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Χ.
η χείρ όργανον οργάνων Γ, 3, 8 2.
χρώμα Β, 7.
χωριστόν λόγω, μεγέθει Γ, 9, 8 1.

αισθητική Β, 5 sqq. η αναθυμίασις Α,
2, 8 16. ψυχήν μή είναι αριθμόν κι-
νoύνθ' εαυτών A, 4, 8 16. μή είναι
αρμονίαν Α, 4, 81-8. ψυχή αι αρ-
χαί Α, 2, 8 6. το κινούν Α, 2, $ 2.
το αυτό κινούν Α, 2, S 4. θρεπτική Β,
4,81 sqq. ταυτό και νους Α, 2, 8 12.
η πρώτη ψυχή Β, 4, 8 14. πυρ Α, 2,
83. 8 2. 8 ΙΙ. τόπος ειδών Γ, 4, 84
ύδωρ Α, 2, S 18. ψυχήν έχειν τον
λίθον A, 2, 8 14. φέρεται υπό των
ανέμων Α, 5, 8 15.

ψαθυρός Β, 8, 85.
ψοφητικόν Β, 8, S 6.
ψόφος - ψόφησις Γ, 2, S 4. ψόφον

έχειν Β, 8, 8 .
η ψυχή αήρ Α, 2, 8 15. αίμα Α, 2,8 19.

INDEX TO INTRODUCTION.

Anaxagoras' Theory of Reason, ci. Empedocles' Psychology, xxxv.
Assimilation as law of psychical Fa. Entelechy, First and Second, xlii.
culties, lvi.

Epistemology, Difficulties of Aristo-
Association, Laws of, xcv.

tle's, cx.
Atomic Psychology, xxxiv.

Erdmann quoted, xlvii.
Avicenna's Theory of Reason, cvii. Eudemus, Dialogue of, xvii.

Ethical Principles, how gained, cxiv.
Biology as basis of Psychology, 1.
Body and Soul, how connected, xlvii.,

Faculties : misrepresented by Plato,
lxxxiv.

xxxvii.; how used by Aristotle, li.;
Brain, insufficient for Perception,

enumerated, liii.
lxxxii. .

Feelings, their double aspect, xxx. ;

not artalysed in Psychology, cxvii.

Flavours, kinds of, lxvi.
Chronology of A.'s writings, xxi.
Colour, Nature of, lxxi.

Harmony insufficient to describe
Common sense, lxxix.
Consciousness of Sense, lxxx.

Soul, xlvi.
Continuity of Nature, 1.

Hearing, lxix.

Heart involved in Perception, lxxxiii.
Creative Reason, what, cv.; Different

Hegel quoted, xxxi.; his works edited
views of, cvii.

like Aristotle's, xxi.

History, how understood by Aristotle,
Definition, what true, should include, xxiv.
xlix.

Hobbes quoted, lxxxvii.
Dialectical method, xxix.
Dialogue, Eudemus, xvii.

Illusion, how explained, lxxxix.
Diogenes Laertius' Catalogue of A.'s Imagination, lxxxvii.; its Relation to
works, xvi.

Will, cxix.
Discrimination of Sensations, lxxvi. Induction : its place in Knowledge,
Dreams and Dreaming, lxxxix.

cxi.

Jowett (Plato) quoted, lxxiii.

Sensibles, lxxxiv.; his theory of

Pleasure, cxviii.; his theory of
Knowledge, how possible, ciii.

Ideas and of Reminiscence criti-

cized, cvi.
Lange (Hist. of Materialism) quoted, Pleasure, how understood by Aris-
Xxxiv.

totle, cxviii.
Lewes, G. H., quoted, xlvii.

Principles, Contradictions in Aristo-
Life defined, xxxix.

tle's theory of origin of, cxii.
Light explained, lxxi.

Psychology, Aristotle's works upon,

xv.; its scope and method in Aris-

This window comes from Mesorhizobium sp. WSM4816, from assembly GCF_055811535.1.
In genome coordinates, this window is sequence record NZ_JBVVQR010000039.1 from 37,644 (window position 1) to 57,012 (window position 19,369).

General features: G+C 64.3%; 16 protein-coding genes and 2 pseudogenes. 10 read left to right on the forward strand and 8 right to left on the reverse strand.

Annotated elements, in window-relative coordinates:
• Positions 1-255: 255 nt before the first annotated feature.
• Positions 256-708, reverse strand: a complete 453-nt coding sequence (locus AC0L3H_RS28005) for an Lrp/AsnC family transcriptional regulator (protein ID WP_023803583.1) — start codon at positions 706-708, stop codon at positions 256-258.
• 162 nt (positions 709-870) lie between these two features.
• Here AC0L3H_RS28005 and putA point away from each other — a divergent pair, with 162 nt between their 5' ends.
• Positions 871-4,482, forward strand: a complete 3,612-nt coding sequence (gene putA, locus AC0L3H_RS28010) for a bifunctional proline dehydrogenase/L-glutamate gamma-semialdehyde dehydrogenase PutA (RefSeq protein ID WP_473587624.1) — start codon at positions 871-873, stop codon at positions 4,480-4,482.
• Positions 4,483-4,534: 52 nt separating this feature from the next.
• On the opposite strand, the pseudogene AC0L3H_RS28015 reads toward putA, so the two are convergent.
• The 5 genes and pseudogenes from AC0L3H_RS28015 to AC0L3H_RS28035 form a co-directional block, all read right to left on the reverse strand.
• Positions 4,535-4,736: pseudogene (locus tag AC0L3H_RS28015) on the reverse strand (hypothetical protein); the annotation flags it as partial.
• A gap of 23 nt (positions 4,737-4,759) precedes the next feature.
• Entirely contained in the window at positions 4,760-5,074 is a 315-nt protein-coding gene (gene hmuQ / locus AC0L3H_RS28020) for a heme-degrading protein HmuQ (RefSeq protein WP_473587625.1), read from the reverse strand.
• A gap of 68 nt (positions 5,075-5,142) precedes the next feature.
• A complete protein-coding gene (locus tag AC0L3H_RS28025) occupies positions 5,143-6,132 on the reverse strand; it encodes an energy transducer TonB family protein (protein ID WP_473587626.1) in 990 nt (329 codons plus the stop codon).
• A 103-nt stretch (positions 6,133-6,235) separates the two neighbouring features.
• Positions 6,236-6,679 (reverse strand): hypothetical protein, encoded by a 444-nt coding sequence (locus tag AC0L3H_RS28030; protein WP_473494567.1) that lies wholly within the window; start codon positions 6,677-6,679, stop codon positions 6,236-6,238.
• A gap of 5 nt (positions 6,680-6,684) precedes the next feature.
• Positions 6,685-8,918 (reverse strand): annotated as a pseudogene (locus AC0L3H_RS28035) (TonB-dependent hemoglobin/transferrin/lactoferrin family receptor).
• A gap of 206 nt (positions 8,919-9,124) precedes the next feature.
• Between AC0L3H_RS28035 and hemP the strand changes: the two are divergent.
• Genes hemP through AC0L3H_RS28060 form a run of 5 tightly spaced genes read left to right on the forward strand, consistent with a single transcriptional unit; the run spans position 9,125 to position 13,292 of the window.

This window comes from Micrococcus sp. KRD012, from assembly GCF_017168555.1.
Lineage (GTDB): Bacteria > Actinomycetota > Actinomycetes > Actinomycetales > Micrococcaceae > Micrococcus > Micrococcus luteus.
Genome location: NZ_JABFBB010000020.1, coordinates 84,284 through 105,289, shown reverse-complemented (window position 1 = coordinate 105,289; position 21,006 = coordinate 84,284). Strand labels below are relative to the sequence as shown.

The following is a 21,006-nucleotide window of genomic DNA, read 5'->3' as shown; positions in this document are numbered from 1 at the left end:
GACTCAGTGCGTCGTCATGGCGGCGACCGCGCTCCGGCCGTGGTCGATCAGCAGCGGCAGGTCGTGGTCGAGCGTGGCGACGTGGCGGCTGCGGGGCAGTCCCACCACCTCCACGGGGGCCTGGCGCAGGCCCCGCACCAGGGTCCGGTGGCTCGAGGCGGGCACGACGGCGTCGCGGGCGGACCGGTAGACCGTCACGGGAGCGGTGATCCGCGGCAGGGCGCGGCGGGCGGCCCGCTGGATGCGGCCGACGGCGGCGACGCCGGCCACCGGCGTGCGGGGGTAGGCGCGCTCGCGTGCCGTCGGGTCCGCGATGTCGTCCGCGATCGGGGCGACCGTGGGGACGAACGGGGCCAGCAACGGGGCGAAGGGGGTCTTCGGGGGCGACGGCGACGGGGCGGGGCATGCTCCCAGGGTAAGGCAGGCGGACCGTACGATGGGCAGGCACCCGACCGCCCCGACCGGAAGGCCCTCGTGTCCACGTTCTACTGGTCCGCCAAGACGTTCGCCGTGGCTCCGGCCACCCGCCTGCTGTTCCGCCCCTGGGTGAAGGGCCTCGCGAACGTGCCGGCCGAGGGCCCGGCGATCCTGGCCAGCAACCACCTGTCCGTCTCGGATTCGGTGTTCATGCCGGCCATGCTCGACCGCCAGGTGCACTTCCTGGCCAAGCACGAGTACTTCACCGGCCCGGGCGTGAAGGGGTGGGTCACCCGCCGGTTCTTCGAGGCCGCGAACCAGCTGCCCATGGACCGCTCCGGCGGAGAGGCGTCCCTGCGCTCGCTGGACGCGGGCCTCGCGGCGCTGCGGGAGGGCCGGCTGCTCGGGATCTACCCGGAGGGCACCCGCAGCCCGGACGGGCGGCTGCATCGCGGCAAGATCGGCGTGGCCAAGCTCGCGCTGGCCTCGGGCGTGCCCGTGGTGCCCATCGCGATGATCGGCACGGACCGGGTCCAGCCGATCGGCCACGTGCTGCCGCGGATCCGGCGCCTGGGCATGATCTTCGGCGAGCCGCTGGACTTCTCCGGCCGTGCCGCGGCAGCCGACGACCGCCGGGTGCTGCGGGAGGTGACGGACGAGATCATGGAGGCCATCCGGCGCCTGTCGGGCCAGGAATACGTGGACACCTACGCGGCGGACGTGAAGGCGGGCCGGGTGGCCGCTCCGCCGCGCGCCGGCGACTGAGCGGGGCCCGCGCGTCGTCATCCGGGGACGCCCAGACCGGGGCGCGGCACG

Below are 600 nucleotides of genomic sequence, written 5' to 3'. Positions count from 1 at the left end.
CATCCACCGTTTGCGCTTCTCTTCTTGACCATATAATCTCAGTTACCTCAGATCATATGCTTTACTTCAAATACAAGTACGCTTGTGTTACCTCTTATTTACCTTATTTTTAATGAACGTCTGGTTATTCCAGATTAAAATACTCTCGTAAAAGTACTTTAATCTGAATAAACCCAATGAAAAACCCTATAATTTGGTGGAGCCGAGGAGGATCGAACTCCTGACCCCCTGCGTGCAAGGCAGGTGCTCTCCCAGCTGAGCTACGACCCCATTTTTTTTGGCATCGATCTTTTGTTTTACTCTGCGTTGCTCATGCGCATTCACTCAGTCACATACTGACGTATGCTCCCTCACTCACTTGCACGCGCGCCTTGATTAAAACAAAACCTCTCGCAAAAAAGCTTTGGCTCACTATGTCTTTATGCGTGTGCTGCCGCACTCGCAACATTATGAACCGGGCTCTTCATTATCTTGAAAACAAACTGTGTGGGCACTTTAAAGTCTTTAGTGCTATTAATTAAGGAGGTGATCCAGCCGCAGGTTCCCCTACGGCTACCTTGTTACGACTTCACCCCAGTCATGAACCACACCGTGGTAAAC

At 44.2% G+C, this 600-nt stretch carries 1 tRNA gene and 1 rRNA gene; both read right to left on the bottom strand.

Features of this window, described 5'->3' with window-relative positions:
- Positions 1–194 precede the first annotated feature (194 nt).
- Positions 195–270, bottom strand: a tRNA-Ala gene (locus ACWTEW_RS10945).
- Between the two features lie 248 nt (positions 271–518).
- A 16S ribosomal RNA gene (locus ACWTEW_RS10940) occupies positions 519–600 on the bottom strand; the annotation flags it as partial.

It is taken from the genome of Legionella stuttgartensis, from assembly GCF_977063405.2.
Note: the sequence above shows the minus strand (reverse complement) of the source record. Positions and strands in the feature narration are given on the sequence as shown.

Materialistic Psychology, xxxv.

totle, xxvi.
Matter in Aristotle's Sense, xli.
Memory, xciii.

Reality, Arist.'s theory of : see Sub-
Metaphysical Psychology, xxix.

stance.
Method of Psychology, xxv.

Reason, how used by Aristotle, xcvii.;
Mind: equivalent of puxí? xlviii. how related to Sense, xcix.; how it
See Soul.

thinks things, cii.; compared to a
Moral Principles, Origin of, cxiv. writing tablet, cii. ; its place in
Motive Factors in Soul, cxx.

knowledge, cxv.; distinguished as
Movement, how related to Common Creative and Passive, xcvii.; de-
Sensibles, lxxix.

rived from Plato, xxxvi.

Practical Reason, cxvi.; how it trans-
Nerves, whether known to Aristotle, lates the images of Sense, cxix.;
lxxiii.

its place in Will, cxxi.
Nutrition explained, lv.

Relation of Mind to Body, xlv.
Object, Different meanings of, in

Relativity of Knowledge, Ixi.
regard to Sense, lxiii.

Reminiscence, xciv.; Plato's view of,
Odours, lxviii.

criticized, cvi.
Ogle quoted, lxxiii.
Order of Aristotle's Writings, xxi. S. Hilaire quoted, xlv.

Sense-Perception: Sensations, how
Parva Naturalia enumerated, xv. distinguished, lxxvi.; general cha-
Pellucid, lxxi.

racter of Sense, lvii.; Aristotle's
Perception : see Sense-Perception. account contrasted with Plato's,
Physic in Aristotle's Sense, xxvii. lxxiii.; Special Senses, lxiv ; Com-
Personality not explained by Arist., mon or Central Sense, lxxv.
cxxvi.

Sight, nature of, lxxi.
Plato: his Psychological Dialogues, Sleep, how explained, xc.

xiii.; his method of Psychology, Smell and odours, lxvii.
xxvii.; his doctrine of a world Soul, Soul: study of, not to be limited
xxxvi.; defects of his Theory of to man's, xxvi.; to be studied in
Faculties, xxxvii.; Superiority of connection with bodily environ-
his account of Sense-Perception, ment, xxxiii.; Aristotle's Definition
Ixxiii.; recognised the Common of, xlii.-vi.

Substance (otola), what? xxxix.
Syllogism, the Practical, cxxii.

Voice, distinguished from Sound,

Ixx.

Taste, Sense of, lxvi.
Thought: see Reason.
Touch, Sense of, lxiv.

Westminster Review quoted, cxiii.
Will, how understood by A., cxx.
Writings, A.'s, Order of, xxi.

CAMBRIDGE : PRINTED BY C. J. CLAY, M.A. & SON AT THE UNIVERSITY PRESS.

By the same Author.

OUTLINES OF THE PHILOSOPHY

OF ARISTOTLE.

Within small compass, the work is very thoroughly done."Mind.

“A judicious selection of characteristic passages, arranged in paragraphs, each of which is preceded by a masterly and perspicuous English analysis." -Scotsman.

“It brings together the most important texts and accompanies them with a remarkably lucid and interesting interpretation."—Westminster Review.

“The writer displays throughout independent study of his author, and gives a successful exposition of his system."-Philosophische Monatshefte.

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